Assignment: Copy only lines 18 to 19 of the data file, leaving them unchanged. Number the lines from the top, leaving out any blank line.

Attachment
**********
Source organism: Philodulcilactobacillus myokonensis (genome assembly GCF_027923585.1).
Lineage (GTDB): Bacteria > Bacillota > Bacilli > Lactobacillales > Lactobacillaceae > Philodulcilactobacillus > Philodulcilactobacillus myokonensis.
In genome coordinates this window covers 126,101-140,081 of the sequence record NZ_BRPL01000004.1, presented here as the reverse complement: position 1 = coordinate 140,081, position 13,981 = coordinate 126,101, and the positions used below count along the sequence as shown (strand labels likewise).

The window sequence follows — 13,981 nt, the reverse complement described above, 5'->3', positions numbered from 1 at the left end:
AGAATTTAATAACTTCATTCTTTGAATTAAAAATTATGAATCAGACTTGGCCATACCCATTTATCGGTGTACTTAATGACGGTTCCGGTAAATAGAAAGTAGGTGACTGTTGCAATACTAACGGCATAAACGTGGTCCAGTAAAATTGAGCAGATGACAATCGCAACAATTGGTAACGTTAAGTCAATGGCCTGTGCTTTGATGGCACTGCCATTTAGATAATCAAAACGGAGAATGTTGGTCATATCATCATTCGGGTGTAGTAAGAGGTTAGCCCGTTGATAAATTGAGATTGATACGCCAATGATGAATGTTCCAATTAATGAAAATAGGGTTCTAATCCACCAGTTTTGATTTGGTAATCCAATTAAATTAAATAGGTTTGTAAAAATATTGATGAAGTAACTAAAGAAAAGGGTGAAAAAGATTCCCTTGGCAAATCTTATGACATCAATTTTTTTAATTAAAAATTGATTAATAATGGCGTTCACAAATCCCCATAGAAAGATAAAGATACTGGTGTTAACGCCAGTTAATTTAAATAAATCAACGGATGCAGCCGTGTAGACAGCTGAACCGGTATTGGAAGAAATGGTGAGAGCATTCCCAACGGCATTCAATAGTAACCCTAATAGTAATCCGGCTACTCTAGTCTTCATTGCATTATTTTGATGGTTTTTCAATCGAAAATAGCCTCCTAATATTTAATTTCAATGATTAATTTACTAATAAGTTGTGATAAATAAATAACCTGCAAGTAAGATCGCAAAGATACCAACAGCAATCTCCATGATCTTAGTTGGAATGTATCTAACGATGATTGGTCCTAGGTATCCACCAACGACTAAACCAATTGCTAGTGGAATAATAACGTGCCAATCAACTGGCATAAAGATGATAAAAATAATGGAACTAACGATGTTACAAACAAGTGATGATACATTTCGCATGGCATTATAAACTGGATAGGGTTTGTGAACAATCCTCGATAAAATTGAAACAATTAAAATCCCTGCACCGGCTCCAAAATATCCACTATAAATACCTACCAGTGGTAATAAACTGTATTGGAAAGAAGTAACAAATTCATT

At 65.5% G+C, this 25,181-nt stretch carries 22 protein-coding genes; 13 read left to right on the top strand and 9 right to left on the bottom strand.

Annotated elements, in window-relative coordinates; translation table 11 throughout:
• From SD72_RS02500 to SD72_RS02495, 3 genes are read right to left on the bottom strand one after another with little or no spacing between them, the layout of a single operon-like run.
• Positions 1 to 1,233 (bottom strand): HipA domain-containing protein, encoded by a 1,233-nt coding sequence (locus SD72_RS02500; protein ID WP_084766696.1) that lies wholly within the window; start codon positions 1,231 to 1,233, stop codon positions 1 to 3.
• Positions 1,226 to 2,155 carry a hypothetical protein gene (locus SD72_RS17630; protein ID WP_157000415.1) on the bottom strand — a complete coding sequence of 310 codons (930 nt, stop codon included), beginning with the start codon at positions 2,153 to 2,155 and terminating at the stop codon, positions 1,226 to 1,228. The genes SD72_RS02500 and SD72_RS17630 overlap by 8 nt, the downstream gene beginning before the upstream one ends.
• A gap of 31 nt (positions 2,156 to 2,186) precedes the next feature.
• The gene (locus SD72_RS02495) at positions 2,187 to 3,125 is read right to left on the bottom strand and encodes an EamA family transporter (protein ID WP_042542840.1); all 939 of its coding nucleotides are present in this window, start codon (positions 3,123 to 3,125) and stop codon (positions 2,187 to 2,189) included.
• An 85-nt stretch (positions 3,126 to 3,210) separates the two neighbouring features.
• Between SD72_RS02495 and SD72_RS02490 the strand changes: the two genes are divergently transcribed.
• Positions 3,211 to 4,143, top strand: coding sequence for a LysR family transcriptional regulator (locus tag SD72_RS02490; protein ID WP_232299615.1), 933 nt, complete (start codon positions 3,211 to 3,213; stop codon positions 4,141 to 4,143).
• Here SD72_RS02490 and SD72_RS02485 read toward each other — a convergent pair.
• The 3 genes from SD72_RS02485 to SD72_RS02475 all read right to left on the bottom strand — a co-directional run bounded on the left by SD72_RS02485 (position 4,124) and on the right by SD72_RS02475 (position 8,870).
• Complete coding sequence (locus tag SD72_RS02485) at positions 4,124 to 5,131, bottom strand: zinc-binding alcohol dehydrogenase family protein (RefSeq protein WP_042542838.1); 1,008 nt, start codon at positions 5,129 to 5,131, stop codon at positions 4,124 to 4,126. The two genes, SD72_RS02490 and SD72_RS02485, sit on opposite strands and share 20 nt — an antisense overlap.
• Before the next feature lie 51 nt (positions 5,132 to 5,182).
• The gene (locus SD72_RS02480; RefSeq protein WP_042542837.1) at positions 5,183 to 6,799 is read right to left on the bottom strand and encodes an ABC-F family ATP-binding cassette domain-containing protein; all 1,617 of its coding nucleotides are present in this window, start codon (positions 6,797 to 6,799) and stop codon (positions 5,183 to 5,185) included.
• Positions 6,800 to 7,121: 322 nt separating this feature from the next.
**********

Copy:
• Complete coding sequence (locus tag SD72_RS02485) at positions 4,124 to 5,131, bottom strand: zinc-binding alcohol dehydrogenase family protein (RefSeq protein WP_042542838.1); 1,008 nt, start codon at positions 5,129 to 5,131, stop codon at positions 4,124 to 4,126. The two genes, SD72_RS02490 and SD72_RS02485, sit on opposite strands and share 20 nt — an antisense overlap.
• Before the next feature lie 51 nt (positions 5,132 to 5,182).